EduCreations is worth the effort

Yesterday was a trying day. The skills assessed was expressing fractions in a set. The assessment included students demonstrating a task using EduCreations, answering questions using ActivExpressions, and then they worked an extended response problem. The entire class seemed off. We started the assessment after lunch. Students had been off for three days due to the weekend and Martin Luther King Jr. holiday. They were having trouble getting back into learning mode. The students struggled with the extended response question. This was a completely independent activity. Again, it is difficult for them to attempt challenging task. This is going to be a work in progress. They also seemed to struggle with the responder questions. The classroom teacher and I decided that we needed use the responders the next class period to clarify misunderstandings with the entire class. So I created a new flipchart with similar questions. (I will talk about the students’ performance later in this blog.) So needless to say, I left the classroom somewhat disappointed.

After I ate dinner with my family, I decided to login to EduCreations and watch the students’ lessons. My disappointment faded and was replaced with hope and optimism. The majority of the students provided a correct explanation of the task.

Two students in particular provided extraordinary explanations and drawings, given their pre-assessment data. The students scored a 50% and a 33% on the pre-assessment. The student who scored a 50% provided an explanation but most importantly discovered a mistake. While the student was explaining the drawing and the fraction, she discovered her mistake. She did not stop the lesson and fix the mistake. EduCreations or  similar whiteboard apps can provide students a platform to visually and orally explain their thinking. Students are more likely to discover their own misconceptions why explaining their thinking out loud, like the student in my project.

student 1- finding mistake

student 1 - fixing mistake

The picture on the left is the student explaining the picture and finding the mistake. The picture below is fixing the picture by adding two more houses without garages.





The second student that provided a stellar description is a student who typically performs poorly. This student scored a 33% on the pre-test. When comparing descriptions between student 1 and 2, one may consider student 2’s description poor. As a teacher, I must consider the progress this student has made in just two weeks. The academic growth is significant but the student’s confidence is his ability is the most astounding part. This student has experienced poor academic results in the past but now is feeling success. This is evident through his lesson on EduCreations. Why is the student feeling success? In my professional opinion, he is engaged in learning math for 60 minutes a day through small group lesson, video tutorials, and interactive games enforcing the topics. Both students are learning but also having fun in a safe environment. While this type of fun is not the same as going to party, playing kickball, or playing video games; it is still enjoyable.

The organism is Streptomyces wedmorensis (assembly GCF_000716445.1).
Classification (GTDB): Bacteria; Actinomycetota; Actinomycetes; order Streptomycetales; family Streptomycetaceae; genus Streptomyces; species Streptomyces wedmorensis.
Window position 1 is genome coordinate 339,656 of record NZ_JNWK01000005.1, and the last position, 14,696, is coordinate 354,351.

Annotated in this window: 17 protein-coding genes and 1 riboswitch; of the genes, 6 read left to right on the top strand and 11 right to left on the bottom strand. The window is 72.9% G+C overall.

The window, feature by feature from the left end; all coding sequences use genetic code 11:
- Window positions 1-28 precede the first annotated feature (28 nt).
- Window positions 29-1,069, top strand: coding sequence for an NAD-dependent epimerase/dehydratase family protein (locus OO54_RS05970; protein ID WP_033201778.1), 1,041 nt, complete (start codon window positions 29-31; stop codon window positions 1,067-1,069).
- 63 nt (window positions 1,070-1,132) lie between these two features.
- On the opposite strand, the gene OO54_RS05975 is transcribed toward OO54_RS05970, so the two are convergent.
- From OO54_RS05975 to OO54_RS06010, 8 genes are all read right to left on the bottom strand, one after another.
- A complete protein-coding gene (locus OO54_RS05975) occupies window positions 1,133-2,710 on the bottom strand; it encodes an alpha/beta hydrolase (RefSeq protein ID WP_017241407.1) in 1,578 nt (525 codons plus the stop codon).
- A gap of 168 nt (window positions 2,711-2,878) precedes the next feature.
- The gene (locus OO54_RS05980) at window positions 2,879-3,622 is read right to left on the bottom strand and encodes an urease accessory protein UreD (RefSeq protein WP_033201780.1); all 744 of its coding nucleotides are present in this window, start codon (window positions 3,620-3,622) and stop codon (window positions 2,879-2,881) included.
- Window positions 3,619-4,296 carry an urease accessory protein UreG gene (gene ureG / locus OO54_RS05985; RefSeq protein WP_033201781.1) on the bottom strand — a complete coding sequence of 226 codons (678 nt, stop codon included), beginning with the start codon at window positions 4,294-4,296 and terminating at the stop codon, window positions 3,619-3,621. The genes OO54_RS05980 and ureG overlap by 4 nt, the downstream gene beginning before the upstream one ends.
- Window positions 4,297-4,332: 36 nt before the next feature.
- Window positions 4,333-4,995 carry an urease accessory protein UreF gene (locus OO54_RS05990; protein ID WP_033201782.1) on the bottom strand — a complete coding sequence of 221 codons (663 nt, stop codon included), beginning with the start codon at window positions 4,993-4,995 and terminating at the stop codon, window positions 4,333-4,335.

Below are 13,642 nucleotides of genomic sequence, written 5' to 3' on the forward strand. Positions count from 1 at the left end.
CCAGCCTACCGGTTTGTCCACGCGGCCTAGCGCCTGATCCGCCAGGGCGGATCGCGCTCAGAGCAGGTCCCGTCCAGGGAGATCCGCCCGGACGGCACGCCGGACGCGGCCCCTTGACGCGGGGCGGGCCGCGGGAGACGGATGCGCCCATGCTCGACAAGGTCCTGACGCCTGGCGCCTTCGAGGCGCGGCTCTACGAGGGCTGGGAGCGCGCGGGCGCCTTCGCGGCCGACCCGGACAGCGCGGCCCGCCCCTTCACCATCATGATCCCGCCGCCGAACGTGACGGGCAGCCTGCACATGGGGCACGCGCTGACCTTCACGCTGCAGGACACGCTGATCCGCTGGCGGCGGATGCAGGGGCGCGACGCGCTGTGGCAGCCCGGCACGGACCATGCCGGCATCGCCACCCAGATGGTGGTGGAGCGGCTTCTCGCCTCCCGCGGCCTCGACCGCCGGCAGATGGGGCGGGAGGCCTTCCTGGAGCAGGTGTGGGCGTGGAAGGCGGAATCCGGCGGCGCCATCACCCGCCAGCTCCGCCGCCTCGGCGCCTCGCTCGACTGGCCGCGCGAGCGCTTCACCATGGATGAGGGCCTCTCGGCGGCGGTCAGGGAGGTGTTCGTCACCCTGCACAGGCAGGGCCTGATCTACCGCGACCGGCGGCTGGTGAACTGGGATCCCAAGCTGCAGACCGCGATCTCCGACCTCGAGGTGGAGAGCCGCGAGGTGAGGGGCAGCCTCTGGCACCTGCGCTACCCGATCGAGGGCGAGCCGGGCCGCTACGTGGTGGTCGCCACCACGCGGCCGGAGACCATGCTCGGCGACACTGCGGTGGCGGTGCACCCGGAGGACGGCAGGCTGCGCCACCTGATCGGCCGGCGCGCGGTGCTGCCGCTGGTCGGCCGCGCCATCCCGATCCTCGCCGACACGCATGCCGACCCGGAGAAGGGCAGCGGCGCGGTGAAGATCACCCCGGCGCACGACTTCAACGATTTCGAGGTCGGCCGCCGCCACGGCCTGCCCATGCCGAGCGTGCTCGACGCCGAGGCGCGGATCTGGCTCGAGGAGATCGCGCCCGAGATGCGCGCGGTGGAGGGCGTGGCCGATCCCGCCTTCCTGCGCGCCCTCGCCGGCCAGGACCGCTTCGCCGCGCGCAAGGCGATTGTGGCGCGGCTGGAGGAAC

student 2

If you have never tried EduCreations, I urge you to give it a try. You might find some surprises and create positive learning experiences for your students.

To end today’s blog, I leave you with the students’ performance on the responder quiz. Yesterday, the students were off but today they truly had their game on. They were focused, participating, and answering the majority of the questions correctly. The classroom teacher led the class discussion while I observed. She asked higher order thinking questions and had the students explain why an answer was correct. It was awesome.


About dps61techcoach

I am the mother of two boys and happily married for 15 years. Currently, I am a school improvement specialist for Decatur Public Schools. Next year I will be an instructional technology coach. I am super excited about this new role.
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2 Responses to EduCreations is worth the effort

  1. Chrissie says:

    Awesome! This is what happens when you allow students to be active participants in their learning

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